Since 2014, women have become increasingly defiant and rebellious in terms of wearing a hijab following social media campaigns supporting a more tolerant regime[9]. The regime became increasingly tolerant regarding the modesty enforcement laws with former President Hassan Rouhani, who denounced the morality police for being too aggressive and in 2017, the head of the force made a pledge to stop arresting women on grounds of modesty law violations.[10] In June 2021, President Ebrahim Raisi took office[11] and tragically undid all the progress that had previously been achieved relating to women’s rights in Iran; he ordered the morality police to toughen up once more, restricting women’s rights to a similar level than they were at before and reinstating the hijab.

Nowadays, regarding the authoritarian nature of Iran, the legal framework is highly unfavourable to women and minorities, to such an extent that Iran’s laws allow “systematic discrimination on the basis of gender and religion”.[12]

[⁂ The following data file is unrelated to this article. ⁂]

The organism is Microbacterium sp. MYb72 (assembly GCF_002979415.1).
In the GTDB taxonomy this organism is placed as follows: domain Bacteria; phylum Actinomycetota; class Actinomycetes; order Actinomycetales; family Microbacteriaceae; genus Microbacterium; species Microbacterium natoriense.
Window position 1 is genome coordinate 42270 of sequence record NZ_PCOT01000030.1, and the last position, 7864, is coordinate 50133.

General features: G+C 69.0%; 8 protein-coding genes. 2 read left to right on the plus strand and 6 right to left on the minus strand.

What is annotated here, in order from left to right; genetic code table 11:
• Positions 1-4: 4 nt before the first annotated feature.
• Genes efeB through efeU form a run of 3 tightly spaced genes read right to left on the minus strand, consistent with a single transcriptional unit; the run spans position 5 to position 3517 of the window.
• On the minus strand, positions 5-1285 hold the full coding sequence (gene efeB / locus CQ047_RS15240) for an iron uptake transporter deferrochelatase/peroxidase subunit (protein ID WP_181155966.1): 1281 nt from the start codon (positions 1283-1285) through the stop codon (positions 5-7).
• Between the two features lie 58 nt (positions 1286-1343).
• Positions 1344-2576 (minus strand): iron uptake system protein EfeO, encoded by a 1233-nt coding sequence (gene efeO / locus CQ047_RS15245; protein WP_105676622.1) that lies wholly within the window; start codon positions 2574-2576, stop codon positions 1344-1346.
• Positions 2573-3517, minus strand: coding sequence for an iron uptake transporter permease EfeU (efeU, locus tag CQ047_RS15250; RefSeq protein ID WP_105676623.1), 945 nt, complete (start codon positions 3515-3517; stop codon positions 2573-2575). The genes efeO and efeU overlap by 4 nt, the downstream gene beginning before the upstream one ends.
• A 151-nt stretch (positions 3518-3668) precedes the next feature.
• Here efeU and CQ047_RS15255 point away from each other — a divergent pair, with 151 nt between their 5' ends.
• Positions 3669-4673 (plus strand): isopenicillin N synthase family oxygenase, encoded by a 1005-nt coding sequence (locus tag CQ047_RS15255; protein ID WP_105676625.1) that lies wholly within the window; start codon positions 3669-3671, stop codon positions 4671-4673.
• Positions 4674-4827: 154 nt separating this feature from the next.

Women and girls’ treatment in Iran in the 21st century

According to Javaid Rehman, the Special Rapporteur about human rights in the Islamic Republic of Iran, “one of the most concerning issues in Iran today when it comes to the rights of women and girls is the issue of child marriage”.[13] The rapporteur suggested raising the age of marriage given that it currently stands at 13. The report highlighted other problematic areas in terms of the laws in Iran, such as that of domestic violence.

Considering the insufficient protection afforded to victims of domestic violence, Rehman alleges that the anti-violence bill before parliament is a positive step in terms of introducing some protective measures but does not go far enough.[14] Rehman “urge[s] for further improvements to the bill before it is enforced and to extend support services for women and children who experience domestic violence”.[15] In Iran, men have more rights than women, and Muslims have more rights than non-Muslims.